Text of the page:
By Linda Schmid
Growing up, brothers Monroe and Mahlon Miller were trained in woodworking by their dad, and they learned a love of creating something useful.
As adults they worked in construction, building post-frame buildings, roofing, and working in stud framing. However, they discovered a lack of quality steel frame trusses in the industry, a lack they thought they could supply. Further, they felt that it was an opportunity to help their community, offering jobs in an area where opportunities were few and far between.
In 2014 they decided to get into the manufacturing side of things; they started Buffalo River Truss.
Early Challenges and Solutions
An early challenge for the Millers was engineering. Mahlon Miller, Owner/Manager, says that wooden trusses are common and the engineering requirements are built into software in many cases, but when they started working with steel, every new truss had to be engineered and approved without software. This required finding the right engineers and developing processes and systems to keep trusses consistent.
After persistence and keeping on the lookout for quality sources they found an engineering firm to work with that supplies engineering services across the country.
The process of finding the best layout and flow through the workspace proved tricky at first. With limited space and fast growth they were out of space quickly. Juggling the raw steel and finished product for maximum production caused them to develop efficient processes in their limited space.
They resolved this space dilemma when the opportunity came about to purchase a building from a company that moved out of the area. They got a good deal and now they operate with 100,000 square feet of manufacturing space.
A great percentage of their production is used for post frame agricultural buildings, according to Miller. “Steel shines for use in ag and open buildings; many farmers put up open buildings to store hay or provide some shelter for animals,” he said.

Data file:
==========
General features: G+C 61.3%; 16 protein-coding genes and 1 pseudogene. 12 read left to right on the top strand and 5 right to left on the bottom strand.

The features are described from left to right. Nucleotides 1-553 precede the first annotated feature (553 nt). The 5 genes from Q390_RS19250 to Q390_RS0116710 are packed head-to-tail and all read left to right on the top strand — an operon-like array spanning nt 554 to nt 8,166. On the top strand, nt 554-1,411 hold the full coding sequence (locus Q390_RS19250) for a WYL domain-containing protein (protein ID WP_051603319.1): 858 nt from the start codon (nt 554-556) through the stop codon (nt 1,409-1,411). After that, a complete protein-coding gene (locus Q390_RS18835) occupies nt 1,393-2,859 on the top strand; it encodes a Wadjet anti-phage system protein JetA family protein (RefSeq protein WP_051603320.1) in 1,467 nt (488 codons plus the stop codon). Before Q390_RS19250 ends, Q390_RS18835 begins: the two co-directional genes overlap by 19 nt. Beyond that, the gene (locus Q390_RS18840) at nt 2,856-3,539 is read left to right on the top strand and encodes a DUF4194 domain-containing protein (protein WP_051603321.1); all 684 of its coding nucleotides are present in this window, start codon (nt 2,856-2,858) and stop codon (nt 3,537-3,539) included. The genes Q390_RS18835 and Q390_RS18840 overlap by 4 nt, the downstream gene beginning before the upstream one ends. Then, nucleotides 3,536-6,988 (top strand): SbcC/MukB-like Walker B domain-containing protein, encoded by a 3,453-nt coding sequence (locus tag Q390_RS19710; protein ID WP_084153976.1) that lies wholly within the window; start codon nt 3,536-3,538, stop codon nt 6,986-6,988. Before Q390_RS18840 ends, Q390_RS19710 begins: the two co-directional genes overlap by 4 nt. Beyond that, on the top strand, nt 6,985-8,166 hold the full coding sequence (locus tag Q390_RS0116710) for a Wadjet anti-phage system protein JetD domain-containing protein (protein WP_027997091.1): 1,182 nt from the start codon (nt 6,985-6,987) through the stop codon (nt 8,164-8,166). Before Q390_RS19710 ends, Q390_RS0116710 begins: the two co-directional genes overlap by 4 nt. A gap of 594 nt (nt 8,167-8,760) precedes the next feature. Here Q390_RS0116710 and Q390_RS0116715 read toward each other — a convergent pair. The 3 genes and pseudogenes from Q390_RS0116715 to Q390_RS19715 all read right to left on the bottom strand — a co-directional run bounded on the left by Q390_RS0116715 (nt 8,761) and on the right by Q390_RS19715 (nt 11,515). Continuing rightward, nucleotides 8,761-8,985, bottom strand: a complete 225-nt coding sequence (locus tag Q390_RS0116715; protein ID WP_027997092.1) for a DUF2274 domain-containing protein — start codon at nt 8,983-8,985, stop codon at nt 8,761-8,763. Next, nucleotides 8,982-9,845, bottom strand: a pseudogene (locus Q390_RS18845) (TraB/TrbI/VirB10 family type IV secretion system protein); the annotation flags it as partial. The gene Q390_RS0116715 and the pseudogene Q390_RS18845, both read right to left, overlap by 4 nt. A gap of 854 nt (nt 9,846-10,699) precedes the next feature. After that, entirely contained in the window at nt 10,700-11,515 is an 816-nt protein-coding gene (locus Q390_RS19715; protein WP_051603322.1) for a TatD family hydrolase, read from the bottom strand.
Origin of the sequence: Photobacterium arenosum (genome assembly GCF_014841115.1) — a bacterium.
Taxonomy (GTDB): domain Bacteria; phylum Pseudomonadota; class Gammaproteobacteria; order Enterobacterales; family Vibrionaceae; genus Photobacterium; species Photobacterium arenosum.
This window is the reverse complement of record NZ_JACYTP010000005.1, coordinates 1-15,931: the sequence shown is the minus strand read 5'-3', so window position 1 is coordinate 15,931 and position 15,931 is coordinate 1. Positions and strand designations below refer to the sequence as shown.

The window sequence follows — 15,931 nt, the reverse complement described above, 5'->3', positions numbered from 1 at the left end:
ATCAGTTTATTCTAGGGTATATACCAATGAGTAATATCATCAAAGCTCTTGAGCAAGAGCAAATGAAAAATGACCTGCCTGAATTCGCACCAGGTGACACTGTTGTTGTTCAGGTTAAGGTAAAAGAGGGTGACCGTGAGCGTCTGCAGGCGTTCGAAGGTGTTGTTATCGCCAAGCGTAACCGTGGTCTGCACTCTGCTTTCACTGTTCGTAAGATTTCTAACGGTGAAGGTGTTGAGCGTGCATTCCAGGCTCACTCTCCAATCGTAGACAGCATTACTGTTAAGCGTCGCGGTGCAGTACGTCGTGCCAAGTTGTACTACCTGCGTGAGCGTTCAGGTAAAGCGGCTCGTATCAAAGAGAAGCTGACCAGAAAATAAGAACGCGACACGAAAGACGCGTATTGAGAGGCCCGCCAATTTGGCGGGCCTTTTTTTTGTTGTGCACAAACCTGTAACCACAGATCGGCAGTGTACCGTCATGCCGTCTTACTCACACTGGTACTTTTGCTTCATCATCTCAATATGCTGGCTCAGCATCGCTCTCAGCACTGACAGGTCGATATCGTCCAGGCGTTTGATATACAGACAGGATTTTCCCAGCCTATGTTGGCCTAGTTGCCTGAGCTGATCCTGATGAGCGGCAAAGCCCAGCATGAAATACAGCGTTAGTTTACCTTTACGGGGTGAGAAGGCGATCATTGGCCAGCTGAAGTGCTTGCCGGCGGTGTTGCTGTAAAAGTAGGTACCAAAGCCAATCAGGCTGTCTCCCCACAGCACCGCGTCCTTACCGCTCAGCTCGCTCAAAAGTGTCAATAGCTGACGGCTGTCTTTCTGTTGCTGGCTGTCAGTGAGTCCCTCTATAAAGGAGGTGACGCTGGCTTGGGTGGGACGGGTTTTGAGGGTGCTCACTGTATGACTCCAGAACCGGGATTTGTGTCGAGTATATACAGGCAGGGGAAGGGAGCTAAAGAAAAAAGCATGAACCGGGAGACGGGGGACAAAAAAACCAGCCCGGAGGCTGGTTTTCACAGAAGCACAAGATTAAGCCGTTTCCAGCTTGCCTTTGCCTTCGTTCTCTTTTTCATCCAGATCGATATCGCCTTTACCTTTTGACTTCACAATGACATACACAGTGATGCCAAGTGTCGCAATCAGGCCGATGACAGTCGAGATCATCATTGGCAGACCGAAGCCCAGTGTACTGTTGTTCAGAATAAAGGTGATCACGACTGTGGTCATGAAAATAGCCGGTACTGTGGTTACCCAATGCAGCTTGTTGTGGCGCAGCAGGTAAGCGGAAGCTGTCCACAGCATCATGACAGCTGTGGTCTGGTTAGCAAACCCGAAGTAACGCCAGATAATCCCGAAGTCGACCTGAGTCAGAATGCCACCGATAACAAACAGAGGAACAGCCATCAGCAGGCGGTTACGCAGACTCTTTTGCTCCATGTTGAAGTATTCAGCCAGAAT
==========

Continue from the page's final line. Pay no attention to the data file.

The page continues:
Farmers like steel trusses because they allow for even more head room than scissor trusses. Their most commonly requested truss is the 40′ Miller said because it is economically rewarding to build with that size.
The company is located in Lobelville, Tennessee, about 75 miles to the west of Nashville in a county of about 8,000 people. Very few companies locate there, so there is very little job opportunity which helps with the challenge of finding employees, but even so, it isn’t always easy to find new recruits.
Miller says that they have partnered with the Hope Center to employ people who are trying to rebuild their lives after various types of personal problems. Some of these people have worked very well, becoming trusted members of the team.
Buffalo River Truss has gone mill-direct and negotiated great rates with steel mills such as Steel Dynamics. They now serve Tennessee, and much of the southeast, moving into Virginia, Missouri, Indiana, Iowa, developing a new distributorship in Iowa, and expanding toward the northeast.
Into The Future …
The company’s culture and philosophy surely play their part in the company’s growth. Miller said that as a Christian company they strive to always be honest and treat people right. They believe that if they work as hard as they can at producing the best product and service, fairly and truthfully, they will succeed in the end.
With this solid foundation, the company is working toward an ambitious goal. They want to become a leader in an industry that they hope will be expanding so that steel trusses are almost as common as wood trusses.
How do they plan to make that happen? They plan on partnering with builders and distributors across the country to provide steel trusses for the post frame industry. With a newer larger footprint and manufacturing capacity they are ramping up their marketing and sales to get the word out.
The quality of their product and service should do the rest. FBN